"It's just different," he continued. "Those people argue that the ninth inning is the same as the seventh and eighth. The ninth inning is different because we are human beings, we are not widgets. No different from when you are doing regular human being things and your heartbeat speeds up a little bit from different things you do in regular life. That's what happens when these guys are playing and millions of people are watching and there are 30,000 people in the stands.
"It's a situation to where it is a little bit more important. The outcome is going to be more important, and you feel that."
From the looks of things, that was felt today. We saw a lot of human in that game. Not in the situational-hitting department but rather in the late-inning defense and decision making. The heartbeat that Wedge often talks about may have contributed to late-inning mistakes that cost the Mariners a ballgame. This is by no means an excuse.
Justin Smoak failing to dig a ball out of the dirt on a good play by Robert Andino, Tom Wilhelmsen failing to catch a ball and Charlie Furbush appearing to not be ready are not things we typically see, yet they happened today.
We talk about the steps that this team needs to take. Three home runs today – all big, all clutch – were great to see. Hitting with runners in scoring position, however, needs to remain the focus. Minimizing errors needs to be a focus. Generating something, anything, on the bases needs to be a focus.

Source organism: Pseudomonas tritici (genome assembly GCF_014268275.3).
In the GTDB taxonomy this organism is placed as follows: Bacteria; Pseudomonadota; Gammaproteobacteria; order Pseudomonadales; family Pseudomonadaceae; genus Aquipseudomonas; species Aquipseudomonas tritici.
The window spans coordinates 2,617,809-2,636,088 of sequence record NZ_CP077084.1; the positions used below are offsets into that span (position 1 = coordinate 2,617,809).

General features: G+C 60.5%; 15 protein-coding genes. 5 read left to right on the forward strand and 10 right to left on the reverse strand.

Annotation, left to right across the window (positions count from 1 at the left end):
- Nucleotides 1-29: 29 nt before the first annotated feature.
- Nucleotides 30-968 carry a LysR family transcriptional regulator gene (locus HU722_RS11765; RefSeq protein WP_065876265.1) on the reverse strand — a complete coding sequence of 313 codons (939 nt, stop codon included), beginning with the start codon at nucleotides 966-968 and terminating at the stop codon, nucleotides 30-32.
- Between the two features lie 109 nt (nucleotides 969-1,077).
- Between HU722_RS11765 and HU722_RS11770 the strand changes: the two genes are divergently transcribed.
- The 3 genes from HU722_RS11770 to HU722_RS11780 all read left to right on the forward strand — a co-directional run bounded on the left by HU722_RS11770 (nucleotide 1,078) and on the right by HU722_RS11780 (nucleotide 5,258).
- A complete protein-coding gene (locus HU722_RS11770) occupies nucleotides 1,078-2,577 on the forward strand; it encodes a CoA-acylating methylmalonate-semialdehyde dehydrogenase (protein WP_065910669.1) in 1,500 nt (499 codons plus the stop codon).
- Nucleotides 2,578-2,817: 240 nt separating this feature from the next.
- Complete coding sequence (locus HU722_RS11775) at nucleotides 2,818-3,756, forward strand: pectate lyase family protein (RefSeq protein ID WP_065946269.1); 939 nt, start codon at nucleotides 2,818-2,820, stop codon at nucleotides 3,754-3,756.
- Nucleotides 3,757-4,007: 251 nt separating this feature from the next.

The Mariners are now in their longest losing streak of the season. This isn't April, however. We have seen too much good to think that this is it for this team. We have seen some bats come around. We have seen the bullpen redefine itself and have success. This should only be a bump in the road, but it is up to them.
We are just about wheels up now. I will have more from Anaheim.
Sunday, May 19, 2013 @ 9:06am
Not going to lie, back-to-back to back East Coast day games are a little rough. The team took batting practice on the field this morning but will not be able to do so tomorrow with the 12:05 start and an event scheduled on the the field.
• There was a lot of surprise with the folks around here and apparently on Twitter as well that Jesus Montero was in the lineup today after a number of miscues yesterday. After the game Eric Wedge said he hadn't had much of a chance to look at the final play. He has since then and didn't sound too thrilled with what he saw.
"He just released too early," Wedge said. "You've got to keep your foot planted. You're not going to turn two on that so you've just got to keep your foot planted on that."